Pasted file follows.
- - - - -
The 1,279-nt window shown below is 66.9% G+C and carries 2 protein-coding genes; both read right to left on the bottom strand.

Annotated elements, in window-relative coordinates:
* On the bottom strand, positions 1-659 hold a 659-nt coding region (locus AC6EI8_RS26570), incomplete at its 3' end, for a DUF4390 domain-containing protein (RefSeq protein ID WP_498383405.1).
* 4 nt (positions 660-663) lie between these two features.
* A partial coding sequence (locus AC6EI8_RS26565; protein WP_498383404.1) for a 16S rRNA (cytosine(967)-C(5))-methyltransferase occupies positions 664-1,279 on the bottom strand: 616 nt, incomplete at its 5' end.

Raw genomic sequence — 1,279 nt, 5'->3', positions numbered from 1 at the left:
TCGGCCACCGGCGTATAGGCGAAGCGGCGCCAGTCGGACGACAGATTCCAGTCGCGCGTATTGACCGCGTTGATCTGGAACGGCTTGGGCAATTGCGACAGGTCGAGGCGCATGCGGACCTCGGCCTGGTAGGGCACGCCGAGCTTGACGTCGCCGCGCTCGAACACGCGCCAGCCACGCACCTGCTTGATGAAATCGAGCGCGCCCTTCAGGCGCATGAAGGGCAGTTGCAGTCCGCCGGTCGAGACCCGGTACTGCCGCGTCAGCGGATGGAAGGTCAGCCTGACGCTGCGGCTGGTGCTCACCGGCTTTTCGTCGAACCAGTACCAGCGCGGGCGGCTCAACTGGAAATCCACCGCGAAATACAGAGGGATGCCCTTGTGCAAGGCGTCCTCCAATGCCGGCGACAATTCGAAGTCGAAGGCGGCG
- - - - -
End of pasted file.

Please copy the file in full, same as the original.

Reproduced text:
The 1,279-nt window shown below is 66.9% G+C and carries 2 protein-coding genes; both read right to left on the bottom strand.

Annotated elements, in window-relative coordinates:
* On the bottom strand, positions 1-659 hold a 659-nt coding region (locus AC6EI8_RS26570), incomplete at its 3' end, for a DUF4390 domain-containing protein (RefSeq protein ID WP_498383405.1).
* 4 nt (positions 660-663) lie between these two features.
* A partial coding sequence (locus AC6EI8_RS26565; protein WP_498383404.1) for a 16S rRNA (cytosine(967)-C(5))-methyltransferase occupies positions 664-1,279 on the bottom strand: 616 nt, incomplete at its 5' end.

Raw genomic sequence — 1,279 nt, 5'->3', positions numbered from 1 at the left:
TCGGCCACCGGCGTATAGGCGAAGCGGCGCCAGTCGGACGACAGATTCCAGTCGCGCGTATTGACCGCGTTGATCTGGAACGGCTTGGGCAATTGCGACAGGTCGAGGCGCATGCGGACCTCGGCCTGGTAGGGCACGCCGAGCTTGACGTCGCCGCGCTCGAACACGCGCCAGCCACGCACCTGCTTGATGAAATCGAGCGCGCCCTTCAGGCGCATGAAGGGCAGTTGCAGTCCGCCGGTCGAGACCCGGTACTGCCGCGTCAGCGGATGGAAGGTCAGCCTGACGCTGCGGCTGGTGCTCACCGGCTTTTCGTCGAACCAGTACCAGCGCGGGCGGCTCAACTGGAAATCCACCGCGAAATACAGAGGGATGCCCTTGTGCAAGGCGTCCTCCAATGCCGGCGACAATTCGAAGTCGAAGGCGGCG